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Funding Uncertain for Florida's Community Health Centers

Daan Stevens
Hospital beds

Congress missed a deadline at the end of September to reauthorize funding for the country’s community health centers, which provide access to primary care and other medical services for more than 27 million people nationwide.

While bipartisan negotiators in both the House and Senate are working to push a funding reauthorization bill through Congress in time for Thanksgiving, federally qualified health centers that depend on that federal funding are watching the process closely.

If Congress fails to reauthorize funding by end of the year, then health centers with funding cycles that begin in January may have to begin 2018 with no money from the federal government. The impact could be greater for smaller rural community health centers whose operating budget is more largely dependent on federal dollars.

In Florida, nearly 50 FQHCs, or federally qualified health centers, serve more than one million patients a year.

Andy Behrman, the president of the Florida Association of Community Health Centers, joins Gulf Coast Live, and he is joined by Sarah Hawes with the Healthcare Network of Southwest Florida in Immokalee.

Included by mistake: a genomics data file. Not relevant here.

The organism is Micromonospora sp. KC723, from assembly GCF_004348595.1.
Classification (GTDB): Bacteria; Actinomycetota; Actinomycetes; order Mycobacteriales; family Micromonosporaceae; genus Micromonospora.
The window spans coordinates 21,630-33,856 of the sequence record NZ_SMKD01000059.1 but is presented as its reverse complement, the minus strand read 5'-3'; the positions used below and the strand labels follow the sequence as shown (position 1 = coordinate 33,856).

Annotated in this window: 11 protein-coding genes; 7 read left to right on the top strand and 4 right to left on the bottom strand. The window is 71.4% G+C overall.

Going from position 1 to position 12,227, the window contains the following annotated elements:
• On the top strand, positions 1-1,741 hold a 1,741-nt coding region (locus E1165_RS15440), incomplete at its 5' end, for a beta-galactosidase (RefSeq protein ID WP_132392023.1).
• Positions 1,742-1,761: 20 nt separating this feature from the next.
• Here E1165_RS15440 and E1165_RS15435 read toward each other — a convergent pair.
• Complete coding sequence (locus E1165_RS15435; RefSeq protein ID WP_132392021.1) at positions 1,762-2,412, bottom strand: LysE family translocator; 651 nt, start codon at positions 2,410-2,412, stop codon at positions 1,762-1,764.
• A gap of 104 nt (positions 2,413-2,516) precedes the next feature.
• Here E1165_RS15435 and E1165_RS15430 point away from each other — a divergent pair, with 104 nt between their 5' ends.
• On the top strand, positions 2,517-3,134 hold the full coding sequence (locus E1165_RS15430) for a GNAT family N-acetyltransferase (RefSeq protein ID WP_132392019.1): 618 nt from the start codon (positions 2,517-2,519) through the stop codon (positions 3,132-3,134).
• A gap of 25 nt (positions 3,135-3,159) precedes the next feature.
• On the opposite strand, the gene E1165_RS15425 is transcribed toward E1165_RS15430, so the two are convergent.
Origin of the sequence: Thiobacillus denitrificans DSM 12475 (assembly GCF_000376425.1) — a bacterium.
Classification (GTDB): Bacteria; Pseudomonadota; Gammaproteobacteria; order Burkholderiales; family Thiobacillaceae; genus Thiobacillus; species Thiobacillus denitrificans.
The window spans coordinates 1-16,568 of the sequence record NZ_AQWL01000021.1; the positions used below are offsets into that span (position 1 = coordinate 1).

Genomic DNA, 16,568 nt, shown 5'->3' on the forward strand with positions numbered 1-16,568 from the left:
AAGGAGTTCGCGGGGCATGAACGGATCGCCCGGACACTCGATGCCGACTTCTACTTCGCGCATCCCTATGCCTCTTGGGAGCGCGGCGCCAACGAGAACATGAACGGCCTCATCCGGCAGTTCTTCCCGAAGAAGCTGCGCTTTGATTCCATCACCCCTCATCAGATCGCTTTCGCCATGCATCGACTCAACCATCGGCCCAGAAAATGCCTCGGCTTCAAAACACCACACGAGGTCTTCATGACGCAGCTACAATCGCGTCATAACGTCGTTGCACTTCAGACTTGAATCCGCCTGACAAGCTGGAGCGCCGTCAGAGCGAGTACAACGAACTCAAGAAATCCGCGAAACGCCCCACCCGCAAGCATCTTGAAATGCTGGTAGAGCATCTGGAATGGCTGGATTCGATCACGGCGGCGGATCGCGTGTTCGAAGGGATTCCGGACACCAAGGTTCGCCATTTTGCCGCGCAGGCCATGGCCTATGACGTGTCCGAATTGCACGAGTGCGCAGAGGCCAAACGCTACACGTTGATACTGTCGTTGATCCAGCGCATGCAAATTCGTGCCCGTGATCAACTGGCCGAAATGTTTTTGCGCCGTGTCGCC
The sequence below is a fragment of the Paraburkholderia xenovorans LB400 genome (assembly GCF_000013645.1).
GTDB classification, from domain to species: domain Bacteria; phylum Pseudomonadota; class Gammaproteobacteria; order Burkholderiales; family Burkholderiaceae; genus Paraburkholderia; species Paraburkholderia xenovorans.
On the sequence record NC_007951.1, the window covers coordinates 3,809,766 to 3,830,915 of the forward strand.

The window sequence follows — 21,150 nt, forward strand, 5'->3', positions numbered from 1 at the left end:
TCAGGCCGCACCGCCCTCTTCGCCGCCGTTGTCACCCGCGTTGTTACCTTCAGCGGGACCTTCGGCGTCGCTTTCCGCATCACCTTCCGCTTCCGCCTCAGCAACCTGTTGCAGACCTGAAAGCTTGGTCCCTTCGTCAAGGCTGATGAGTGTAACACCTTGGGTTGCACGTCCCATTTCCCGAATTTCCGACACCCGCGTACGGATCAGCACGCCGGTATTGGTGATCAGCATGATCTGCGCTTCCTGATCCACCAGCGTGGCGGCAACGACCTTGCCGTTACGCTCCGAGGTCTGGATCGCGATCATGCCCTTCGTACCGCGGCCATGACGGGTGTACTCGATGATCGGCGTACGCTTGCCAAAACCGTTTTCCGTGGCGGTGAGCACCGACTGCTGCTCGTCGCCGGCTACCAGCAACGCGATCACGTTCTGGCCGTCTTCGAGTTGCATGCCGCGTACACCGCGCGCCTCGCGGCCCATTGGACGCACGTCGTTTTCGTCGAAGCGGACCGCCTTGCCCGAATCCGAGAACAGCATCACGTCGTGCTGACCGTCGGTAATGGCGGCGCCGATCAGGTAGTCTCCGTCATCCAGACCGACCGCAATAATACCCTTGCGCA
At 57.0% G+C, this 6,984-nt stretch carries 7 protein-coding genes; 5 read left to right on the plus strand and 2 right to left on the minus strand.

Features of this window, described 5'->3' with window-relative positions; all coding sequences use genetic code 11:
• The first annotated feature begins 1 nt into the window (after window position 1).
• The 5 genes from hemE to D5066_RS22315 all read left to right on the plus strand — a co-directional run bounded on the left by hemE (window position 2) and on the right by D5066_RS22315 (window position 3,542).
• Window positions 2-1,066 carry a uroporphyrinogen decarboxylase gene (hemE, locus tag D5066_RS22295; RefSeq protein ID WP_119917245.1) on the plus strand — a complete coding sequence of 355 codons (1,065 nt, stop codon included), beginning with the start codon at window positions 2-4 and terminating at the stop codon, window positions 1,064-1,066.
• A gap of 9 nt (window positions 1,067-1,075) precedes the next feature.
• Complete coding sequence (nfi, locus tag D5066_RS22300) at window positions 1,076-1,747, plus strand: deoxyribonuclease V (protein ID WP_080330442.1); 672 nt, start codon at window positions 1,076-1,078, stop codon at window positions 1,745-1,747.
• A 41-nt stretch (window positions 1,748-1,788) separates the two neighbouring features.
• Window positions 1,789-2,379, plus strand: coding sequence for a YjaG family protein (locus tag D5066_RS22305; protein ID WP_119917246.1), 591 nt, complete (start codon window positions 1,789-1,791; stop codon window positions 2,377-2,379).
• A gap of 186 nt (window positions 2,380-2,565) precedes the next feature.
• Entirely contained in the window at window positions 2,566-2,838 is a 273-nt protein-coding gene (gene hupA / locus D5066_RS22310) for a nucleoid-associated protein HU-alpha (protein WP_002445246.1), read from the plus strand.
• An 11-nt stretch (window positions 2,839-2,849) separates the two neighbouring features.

Rachel Iacovone is a reporter and associate producer of Gulf Coast Live for WGCU News. Rachel came to WGCU as an intern in 2016, during the presidential race. She went on to cover Florida Gulf Coast University students at President Donald Trump's inauguration on Capitol Hill and Southwest Floridians in attendance at the following day's Women's March on Washington.Rachel was first contacted by WGCU when she was managing editor of FGCU's student-run media group, Eagle News. She helped take Eagle News from a weekly newspaper to a daily online publication with TV and radio branches within two years, winning the 2016 Society of Professional Journalists Mark of Excellence Award for Best Use of Multimedia in a cross-platform series she led for National Coming Out Day. She also won the Mark of Excellence Award for Feature Writing for her five-month coverage of an FGCU student's transition from male to female.As a WGCU reporter, she produced the first radio story in WGCU's Curious Gulf Coast project, which answered the question: Does SWFL Have More Cases of Pediatric Cancer?Rachel graduated from Florida Gulf Coast University with a bachelor's degree in journalism.